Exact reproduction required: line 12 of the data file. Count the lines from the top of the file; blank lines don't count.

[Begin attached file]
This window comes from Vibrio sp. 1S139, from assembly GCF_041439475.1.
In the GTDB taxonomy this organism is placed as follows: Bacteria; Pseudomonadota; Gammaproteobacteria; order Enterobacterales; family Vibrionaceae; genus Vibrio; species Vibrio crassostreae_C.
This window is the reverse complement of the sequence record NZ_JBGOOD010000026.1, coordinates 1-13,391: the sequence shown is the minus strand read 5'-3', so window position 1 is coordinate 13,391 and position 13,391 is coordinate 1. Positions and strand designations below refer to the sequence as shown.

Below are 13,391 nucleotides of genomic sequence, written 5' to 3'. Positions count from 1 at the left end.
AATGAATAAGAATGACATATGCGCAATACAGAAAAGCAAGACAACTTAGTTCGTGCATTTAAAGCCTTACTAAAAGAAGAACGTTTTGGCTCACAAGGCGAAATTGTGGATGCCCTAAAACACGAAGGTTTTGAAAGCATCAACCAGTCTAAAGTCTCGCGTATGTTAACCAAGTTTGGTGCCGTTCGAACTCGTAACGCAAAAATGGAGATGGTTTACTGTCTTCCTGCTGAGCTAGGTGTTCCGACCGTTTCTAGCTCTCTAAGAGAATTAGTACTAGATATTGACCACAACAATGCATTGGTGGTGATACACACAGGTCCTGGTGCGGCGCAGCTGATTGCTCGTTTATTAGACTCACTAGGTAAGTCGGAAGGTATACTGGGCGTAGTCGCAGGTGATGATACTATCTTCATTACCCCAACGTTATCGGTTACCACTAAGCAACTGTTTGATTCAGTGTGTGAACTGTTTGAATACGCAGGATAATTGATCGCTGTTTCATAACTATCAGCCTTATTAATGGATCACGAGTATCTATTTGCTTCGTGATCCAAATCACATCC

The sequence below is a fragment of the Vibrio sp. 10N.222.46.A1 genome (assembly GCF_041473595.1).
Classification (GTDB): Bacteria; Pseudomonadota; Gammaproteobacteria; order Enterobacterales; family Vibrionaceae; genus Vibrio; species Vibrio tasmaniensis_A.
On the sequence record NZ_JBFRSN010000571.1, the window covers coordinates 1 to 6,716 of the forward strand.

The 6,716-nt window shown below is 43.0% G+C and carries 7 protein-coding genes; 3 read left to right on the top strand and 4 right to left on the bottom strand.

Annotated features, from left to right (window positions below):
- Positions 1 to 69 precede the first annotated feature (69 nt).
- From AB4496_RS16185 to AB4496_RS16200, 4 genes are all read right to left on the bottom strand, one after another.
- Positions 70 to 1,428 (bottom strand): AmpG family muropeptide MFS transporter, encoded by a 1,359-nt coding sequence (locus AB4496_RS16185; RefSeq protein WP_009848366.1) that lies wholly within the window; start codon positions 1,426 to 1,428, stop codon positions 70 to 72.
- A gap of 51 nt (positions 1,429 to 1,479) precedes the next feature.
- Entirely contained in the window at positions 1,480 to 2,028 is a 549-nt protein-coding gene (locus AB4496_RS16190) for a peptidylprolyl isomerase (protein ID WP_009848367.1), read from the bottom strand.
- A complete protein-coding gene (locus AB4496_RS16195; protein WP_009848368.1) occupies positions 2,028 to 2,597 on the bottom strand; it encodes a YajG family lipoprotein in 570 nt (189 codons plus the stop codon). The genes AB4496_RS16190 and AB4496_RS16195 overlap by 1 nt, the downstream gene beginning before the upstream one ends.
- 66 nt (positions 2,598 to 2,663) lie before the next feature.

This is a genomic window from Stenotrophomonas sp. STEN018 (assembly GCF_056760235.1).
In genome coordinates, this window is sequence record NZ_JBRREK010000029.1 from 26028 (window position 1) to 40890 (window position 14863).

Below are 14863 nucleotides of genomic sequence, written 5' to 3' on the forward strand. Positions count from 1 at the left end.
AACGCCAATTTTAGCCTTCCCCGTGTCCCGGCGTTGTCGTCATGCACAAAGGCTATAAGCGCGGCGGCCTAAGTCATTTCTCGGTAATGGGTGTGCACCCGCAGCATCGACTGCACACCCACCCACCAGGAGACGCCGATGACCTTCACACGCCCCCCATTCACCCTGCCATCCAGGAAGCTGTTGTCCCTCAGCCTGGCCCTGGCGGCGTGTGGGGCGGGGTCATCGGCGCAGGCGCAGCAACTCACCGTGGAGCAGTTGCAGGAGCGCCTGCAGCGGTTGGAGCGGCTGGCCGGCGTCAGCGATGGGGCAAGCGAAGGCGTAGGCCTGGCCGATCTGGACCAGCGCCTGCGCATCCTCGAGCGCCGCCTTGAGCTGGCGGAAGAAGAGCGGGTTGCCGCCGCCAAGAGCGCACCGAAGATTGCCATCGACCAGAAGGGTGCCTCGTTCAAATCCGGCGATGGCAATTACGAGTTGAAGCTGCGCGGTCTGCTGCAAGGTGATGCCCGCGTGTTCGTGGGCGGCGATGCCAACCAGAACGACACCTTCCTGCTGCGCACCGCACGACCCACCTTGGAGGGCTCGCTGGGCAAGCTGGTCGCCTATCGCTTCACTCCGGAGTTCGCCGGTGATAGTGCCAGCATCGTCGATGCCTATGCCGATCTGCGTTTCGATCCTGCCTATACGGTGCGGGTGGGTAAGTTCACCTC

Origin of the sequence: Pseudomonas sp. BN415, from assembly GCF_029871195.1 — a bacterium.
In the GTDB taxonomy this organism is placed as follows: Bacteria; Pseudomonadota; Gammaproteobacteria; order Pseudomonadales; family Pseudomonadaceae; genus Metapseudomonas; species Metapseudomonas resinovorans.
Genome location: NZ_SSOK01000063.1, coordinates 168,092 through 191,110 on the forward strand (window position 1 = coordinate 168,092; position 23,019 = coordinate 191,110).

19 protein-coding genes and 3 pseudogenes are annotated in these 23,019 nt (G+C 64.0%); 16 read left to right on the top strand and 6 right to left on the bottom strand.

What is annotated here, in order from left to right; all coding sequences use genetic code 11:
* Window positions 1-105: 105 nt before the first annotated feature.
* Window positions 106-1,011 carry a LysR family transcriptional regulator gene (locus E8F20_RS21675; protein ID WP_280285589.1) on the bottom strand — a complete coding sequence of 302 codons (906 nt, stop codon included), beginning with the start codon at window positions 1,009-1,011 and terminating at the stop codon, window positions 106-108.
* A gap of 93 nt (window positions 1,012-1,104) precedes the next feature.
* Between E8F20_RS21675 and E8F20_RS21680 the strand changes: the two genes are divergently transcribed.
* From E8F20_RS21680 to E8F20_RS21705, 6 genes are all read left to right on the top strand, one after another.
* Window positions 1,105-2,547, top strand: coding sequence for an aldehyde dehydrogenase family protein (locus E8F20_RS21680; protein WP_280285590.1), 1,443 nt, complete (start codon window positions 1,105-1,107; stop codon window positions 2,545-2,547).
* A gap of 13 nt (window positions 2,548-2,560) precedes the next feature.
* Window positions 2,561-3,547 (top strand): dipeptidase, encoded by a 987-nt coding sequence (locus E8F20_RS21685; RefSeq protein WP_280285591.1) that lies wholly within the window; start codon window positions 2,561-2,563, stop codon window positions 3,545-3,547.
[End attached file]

- From AB4496_RS16185 to AB4496_RS16200, 4 genes are all read right to left on the bottom strand, one after another.